Multiple lawsuits have been filed against states and school districts have been filed during the pandemic, according to NPR, due to missed therapies, changed IEPs, and other problems with remote learning. In March, a fact sheet from the U.S. Department of Education suggested that in the fall, school shoulder consider providing "compensatory services" if children with disabilities do not return to the classroom.
Multiple mothers also said that they had had to take time off work or leave work completely to help their children during this time, since their children would rarely engage in therapies or schoolwork if left unsupervised. During the pandemic, reporting shows that mothers in general are carrying more of a "mental load," including doing more childcare, potentially at the expense of their careers.
"(My daughter) needs one-on-one care," said Sarah Skrobosinski, whose 7-year-old daughter has autism and typically gets three different therapies each day. "It's not possible for me to work from home. And I know that's the expectation ... but that's just not even close to reality for us."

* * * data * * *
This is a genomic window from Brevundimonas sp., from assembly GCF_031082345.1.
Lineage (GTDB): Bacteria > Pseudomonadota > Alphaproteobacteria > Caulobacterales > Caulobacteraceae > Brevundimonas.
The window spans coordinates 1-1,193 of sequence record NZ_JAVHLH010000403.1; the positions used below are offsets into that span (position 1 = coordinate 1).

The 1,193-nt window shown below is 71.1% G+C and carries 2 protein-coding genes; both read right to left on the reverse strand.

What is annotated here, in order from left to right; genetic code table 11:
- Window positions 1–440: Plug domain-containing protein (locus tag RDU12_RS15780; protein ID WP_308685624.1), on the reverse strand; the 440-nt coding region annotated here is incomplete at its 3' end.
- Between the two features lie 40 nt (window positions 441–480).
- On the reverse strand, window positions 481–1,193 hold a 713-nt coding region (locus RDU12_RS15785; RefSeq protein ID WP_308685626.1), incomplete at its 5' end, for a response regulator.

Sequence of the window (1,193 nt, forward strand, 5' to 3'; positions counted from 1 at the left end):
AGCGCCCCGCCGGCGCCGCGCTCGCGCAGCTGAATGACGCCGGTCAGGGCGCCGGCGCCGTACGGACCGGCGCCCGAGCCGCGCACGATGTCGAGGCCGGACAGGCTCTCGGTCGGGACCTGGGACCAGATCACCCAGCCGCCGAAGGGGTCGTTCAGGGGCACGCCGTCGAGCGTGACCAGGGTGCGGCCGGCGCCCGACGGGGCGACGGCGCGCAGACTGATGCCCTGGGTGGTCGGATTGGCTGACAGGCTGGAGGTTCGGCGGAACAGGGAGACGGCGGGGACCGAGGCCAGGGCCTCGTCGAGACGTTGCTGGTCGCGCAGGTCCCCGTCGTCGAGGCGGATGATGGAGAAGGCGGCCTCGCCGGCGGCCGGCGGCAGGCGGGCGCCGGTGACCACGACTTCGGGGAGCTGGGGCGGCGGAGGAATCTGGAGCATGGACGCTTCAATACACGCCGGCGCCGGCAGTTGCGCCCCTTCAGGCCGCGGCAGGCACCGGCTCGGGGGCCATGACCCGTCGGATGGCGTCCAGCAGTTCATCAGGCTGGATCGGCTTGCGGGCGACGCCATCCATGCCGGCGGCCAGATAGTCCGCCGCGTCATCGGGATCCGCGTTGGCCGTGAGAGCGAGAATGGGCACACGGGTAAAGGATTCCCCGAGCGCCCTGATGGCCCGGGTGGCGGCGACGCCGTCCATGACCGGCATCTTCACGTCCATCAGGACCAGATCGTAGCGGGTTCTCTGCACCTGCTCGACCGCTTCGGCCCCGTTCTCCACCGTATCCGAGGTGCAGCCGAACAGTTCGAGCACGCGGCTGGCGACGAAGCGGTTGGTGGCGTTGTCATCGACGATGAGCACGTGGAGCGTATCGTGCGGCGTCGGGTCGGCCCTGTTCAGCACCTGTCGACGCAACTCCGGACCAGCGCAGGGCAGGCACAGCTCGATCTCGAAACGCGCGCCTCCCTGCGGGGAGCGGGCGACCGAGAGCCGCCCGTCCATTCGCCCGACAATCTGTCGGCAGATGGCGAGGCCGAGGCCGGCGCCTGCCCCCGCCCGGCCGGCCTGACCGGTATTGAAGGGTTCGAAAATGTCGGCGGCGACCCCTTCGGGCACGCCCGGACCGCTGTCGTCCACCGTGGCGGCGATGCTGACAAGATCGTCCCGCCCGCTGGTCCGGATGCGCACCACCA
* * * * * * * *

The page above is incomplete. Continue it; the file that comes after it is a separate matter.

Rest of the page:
Concerns about classroom guidelines
Multiple groups, including the American Academy of Pediatrics (AAP) recommend having students with disabilities return to school in the fall, where safe. Newly released guidelines from the Centers for Disease Control and Prevention (CDC) emphasize having children with disabilities return to the classroom.
"Children with disabilities may not have access through virtual means to the specialized instruction, related services or additional supports required by their Individualized Education Programs (IEPs) or 504 Plans," said the agency in a statement accompanying the new guidelines.
Multiple parents said that while they hoped their children could return to school this year to regain their access to necessary therapies and socialization, they were worried that their children would have difficulties following safety guidelines.